And if you pull all the way out and the light changes before you can turn, then you’re now blocking traffic coming the other way. Show me the statute that says you’re supposed to do that.
If you’ll accept a generality (obviously statutes can, and do, vary among states), here
So, there you have it. Often you can; sometimes you can’t. I think it’s actually allowed in most states, but I’m not going to search through all 50 states’ traffic codes.
then THAT’S WHEN YOU TURN. If traffic is heavy and there’s no flashing green or green arrow at that intersection, you HAVE to do this to get through at all. And only one car gets through on a green even when doing this.
Enter the intersection. Safely complete left turn when appropriate break in traffic permits. If light turns amber, opposite direction traffic will stop. You complete left turn as soon as it is safe. Cross traffic will wait for you to clear intersection.
That’s a fundamental part of driving in these here parts. If drivers can’t get that part down, they ought not to drive here.
Maybe traffic laws are different where you are.
Hong Kong also lights up the amber during the “go” cycle.
As for inching forward, my theory is that it is another form of the condition where people press an elevator button repeatedly in an attempt to make the elevator arrive sooner.
What’s Canada, chopped liver? In Saskatchewan, Canada:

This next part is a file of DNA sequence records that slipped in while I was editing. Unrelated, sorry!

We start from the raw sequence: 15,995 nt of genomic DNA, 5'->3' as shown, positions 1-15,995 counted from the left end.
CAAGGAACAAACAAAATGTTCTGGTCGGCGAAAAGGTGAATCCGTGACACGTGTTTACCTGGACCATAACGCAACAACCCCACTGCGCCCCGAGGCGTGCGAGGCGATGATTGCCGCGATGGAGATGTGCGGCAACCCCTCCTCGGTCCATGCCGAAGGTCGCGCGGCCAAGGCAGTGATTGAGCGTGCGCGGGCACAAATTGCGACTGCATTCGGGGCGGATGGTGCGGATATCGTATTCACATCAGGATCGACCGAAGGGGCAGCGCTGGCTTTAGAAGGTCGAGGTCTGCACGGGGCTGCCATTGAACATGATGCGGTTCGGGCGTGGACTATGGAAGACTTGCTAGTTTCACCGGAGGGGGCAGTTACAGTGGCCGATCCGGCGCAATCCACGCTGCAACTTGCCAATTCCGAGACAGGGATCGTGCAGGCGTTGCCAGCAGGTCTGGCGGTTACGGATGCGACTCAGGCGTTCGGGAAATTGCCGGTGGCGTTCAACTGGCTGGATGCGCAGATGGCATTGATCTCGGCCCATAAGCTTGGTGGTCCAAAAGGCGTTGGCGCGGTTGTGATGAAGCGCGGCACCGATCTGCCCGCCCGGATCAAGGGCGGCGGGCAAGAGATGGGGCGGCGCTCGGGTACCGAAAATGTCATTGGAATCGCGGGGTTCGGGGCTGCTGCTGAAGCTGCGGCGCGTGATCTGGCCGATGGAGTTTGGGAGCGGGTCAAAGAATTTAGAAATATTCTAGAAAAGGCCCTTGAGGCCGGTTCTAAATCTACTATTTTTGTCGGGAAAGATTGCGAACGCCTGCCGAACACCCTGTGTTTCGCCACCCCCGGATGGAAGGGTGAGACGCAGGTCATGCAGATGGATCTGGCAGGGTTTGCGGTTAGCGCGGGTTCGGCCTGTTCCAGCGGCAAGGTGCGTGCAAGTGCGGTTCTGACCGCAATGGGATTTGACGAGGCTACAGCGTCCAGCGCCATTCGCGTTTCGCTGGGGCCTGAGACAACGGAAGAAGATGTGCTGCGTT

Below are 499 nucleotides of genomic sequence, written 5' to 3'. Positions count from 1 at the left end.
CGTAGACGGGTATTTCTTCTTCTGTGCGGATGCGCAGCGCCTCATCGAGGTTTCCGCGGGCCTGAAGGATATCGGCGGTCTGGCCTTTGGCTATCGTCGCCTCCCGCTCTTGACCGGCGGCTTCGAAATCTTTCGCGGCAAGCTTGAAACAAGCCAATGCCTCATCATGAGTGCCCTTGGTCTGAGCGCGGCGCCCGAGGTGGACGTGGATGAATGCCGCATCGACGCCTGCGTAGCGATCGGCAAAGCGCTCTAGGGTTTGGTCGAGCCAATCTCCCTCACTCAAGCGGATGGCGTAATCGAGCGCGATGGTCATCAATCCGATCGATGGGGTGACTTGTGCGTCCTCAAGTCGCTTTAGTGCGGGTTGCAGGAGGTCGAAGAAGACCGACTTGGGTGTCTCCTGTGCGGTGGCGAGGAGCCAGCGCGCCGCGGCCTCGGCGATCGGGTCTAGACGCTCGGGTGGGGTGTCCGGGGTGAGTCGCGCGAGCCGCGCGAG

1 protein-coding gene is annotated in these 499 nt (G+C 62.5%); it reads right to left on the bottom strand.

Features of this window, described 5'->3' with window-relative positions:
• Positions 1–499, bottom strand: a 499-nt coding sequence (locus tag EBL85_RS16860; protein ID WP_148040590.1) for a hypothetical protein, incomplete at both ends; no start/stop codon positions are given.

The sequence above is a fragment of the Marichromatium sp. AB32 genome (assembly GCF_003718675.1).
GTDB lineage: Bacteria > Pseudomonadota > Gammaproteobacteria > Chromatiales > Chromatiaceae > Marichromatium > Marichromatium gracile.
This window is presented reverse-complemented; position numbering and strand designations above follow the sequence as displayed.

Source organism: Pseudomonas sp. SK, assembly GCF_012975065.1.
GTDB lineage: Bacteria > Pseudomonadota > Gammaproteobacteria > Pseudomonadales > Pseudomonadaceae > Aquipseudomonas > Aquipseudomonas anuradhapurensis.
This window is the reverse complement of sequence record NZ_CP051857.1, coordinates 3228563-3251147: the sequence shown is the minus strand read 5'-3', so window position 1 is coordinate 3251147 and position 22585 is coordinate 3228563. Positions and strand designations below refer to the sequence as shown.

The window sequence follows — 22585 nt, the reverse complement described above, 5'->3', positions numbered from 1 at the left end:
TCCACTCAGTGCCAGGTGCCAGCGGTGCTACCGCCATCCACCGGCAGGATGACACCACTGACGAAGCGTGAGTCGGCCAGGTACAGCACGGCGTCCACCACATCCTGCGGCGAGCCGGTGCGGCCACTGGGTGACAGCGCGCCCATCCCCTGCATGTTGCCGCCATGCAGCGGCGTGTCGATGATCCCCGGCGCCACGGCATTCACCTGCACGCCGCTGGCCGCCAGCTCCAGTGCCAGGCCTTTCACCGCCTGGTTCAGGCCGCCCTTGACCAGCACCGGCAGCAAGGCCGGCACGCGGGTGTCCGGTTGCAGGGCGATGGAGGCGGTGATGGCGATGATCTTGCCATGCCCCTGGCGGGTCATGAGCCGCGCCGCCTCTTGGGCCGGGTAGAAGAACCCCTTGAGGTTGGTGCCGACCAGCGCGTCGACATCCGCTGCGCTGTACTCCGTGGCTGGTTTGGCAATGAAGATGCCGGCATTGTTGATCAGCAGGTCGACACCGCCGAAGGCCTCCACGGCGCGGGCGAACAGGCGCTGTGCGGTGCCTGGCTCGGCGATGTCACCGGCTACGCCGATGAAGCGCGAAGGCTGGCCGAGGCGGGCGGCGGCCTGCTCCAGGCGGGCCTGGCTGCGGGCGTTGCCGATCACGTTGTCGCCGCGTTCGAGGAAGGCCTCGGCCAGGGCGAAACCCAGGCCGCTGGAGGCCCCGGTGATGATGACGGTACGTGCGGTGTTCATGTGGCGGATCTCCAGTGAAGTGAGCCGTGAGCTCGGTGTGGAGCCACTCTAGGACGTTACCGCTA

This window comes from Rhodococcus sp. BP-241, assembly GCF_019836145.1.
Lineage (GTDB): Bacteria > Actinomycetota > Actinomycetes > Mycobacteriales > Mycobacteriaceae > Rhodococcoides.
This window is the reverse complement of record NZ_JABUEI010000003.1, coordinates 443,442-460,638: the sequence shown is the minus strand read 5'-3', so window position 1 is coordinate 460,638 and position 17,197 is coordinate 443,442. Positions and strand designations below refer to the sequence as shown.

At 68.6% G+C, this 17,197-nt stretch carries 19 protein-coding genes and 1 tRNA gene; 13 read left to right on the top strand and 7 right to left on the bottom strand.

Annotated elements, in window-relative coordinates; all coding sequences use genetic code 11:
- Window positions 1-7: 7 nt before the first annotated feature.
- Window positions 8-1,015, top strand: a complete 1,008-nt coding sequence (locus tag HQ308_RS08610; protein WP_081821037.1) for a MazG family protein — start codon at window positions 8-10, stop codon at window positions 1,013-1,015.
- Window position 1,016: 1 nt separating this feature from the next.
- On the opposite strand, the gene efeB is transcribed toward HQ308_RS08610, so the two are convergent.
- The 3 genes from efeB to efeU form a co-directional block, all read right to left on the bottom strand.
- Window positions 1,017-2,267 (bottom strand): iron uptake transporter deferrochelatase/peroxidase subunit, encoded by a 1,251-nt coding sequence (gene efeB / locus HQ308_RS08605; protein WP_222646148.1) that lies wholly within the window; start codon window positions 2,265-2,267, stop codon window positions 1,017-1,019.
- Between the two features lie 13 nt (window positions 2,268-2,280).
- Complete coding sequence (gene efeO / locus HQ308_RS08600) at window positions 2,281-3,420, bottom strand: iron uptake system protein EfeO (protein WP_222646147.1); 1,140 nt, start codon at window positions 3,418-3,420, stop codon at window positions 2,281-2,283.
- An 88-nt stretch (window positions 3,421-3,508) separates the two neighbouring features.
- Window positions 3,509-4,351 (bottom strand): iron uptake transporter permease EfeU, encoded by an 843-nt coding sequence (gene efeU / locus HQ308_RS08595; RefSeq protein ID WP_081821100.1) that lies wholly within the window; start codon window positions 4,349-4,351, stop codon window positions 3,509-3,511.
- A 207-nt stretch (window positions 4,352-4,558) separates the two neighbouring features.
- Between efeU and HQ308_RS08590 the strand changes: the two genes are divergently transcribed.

Actually, since I’ve never lived there (or even visited briefly) I feel neither qualified nor comfortable speaking for Canadian law. I leave that to you hosers, eh.
Oh, so you’re the guy backing up the left turn lane for miles!
Which is similar to the rules I indicated in post #24.
Similar because I’m in Manitoba (also in Canada) (beside Saskatchewan)*. Similar, because we lent them our driver’s handbook so they could copy it.
- I have to point that out, because Saskatchewan is bad at geography. What’s the saying? Saskatchewan. Hard to spell. Easy to draw.
Of course, I’m kidding.
I think you’re being too harsh. I really think it’s just a form of fidgetiness (inching forward at traffic lights).
I, too, had the same problem when I used to ride my bike around a college town, respecting the traffic lights. I couldn’t trip the left turn sensor (right turn for those in the UK), so I nailed a doughnut-shaped magnet to the end of a sawed off broom handle that was velcroed to my bike. I would wave the magnet over the sensor wire and would get a green turn light at the next cycle. It was also useful for swinging at unleashed dogs that decided to chase me.
I like the idea of red-amber-green cycle when I would have a red light, but it wouldn’t work here. To paraphrase the alien in the movie Starman: “Red means stop, green means go and yellow means drive faster.” We would have a rash of T-bone accidents because the people at a red would take off at the amber signal at the same time the other traffic would be (regularly) running the amber signal when it was green a moment before. At least around here, we tend to immediately exert our right-of-way on a green light despite the concurrent actions of the idiot in the process of running their red light.